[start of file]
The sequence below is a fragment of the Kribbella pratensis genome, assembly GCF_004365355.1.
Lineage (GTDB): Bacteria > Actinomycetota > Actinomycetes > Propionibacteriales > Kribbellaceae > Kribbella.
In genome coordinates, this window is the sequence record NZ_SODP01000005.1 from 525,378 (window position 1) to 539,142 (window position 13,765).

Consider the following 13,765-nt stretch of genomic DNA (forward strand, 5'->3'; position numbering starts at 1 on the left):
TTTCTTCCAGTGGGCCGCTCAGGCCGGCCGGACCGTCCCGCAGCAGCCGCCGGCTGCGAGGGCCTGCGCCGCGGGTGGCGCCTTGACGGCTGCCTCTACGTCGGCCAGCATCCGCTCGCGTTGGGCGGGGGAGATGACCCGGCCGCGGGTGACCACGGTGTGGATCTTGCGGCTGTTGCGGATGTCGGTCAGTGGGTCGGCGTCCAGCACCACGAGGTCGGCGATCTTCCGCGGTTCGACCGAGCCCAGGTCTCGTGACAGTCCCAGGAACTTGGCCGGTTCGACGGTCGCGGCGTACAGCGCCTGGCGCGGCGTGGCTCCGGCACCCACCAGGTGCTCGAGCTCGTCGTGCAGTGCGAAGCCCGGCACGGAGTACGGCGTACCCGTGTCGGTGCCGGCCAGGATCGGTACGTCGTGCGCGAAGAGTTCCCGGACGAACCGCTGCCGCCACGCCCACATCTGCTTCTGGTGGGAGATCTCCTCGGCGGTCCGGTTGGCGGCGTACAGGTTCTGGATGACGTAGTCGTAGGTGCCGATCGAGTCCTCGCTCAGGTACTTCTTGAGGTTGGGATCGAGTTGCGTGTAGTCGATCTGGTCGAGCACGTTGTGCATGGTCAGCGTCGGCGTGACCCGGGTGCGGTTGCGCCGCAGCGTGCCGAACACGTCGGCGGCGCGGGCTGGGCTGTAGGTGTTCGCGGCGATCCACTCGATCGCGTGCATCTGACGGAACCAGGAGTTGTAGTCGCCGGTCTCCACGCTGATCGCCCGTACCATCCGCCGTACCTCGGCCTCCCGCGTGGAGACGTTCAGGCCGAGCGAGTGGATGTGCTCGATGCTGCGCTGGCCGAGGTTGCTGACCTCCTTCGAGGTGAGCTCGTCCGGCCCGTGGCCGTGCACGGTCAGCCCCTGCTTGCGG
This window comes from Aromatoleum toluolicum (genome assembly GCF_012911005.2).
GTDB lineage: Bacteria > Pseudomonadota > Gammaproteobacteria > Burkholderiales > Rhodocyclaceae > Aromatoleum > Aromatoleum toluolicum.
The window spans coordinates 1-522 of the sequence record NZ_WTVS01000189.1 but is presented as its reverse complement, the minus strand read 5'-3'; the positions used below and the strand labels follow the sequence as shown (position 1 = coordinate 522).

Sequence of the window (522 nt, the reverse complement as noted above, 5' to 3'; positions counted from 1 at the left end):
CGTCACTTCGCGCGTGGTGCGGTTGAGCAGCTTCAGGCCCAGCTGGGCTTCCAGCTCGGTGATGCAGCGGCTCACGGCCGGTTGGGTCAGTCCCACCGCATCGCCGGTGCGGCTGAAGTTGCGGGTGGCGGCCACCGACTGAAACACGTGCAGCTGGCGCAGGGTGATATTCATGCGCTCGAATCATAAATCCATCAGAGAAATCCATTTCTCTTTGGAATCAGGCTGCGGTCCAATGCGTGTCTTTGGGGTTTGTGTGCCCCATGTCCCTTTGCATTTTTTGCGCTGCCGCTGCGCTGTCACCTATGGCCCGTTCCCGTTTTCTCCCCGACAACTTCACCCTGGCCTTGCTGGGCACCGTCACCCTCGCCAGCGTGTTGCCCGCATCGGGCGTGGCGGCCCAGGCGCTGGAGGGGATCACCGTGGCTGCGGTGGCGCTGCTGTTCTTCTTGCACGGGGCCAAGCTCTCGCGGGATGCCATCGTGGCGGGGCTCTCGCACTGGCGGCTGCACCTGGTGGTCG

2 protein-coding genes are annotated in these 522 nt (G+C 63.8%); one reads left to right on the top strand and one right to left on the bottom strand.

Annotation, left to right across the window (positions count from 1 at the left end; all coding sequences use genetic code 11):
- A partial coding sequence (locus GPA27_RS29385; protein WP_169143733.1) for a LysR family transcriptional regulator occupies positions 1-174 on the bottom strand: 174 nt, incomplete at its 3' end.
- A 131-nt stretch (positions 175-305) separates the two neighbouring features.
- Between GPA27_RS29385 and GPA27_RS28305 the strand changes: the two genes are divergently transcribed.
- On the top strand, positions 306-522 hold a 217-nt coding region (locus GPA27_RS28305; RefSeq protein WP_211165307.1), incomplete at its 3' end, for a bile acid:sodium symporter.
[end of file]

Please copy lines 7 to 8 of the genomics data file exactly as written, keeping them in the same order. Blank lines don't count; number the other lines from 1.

GTDB lineage: Bacteria > Pseudomonadota > Gammaproteobacteria > Burkholderiales > Rhodocyclaceae > Aromatoleum > Aromatoleum toluolicum.
The window spans coordinates 1-522 of the sequence record NZ_WTVS01000189.1 but is presented as its reverse complement, the minus strand read 5'-3'; the positions used below and the strand labels follow the sequence as shown (position 1 = coordinate 522).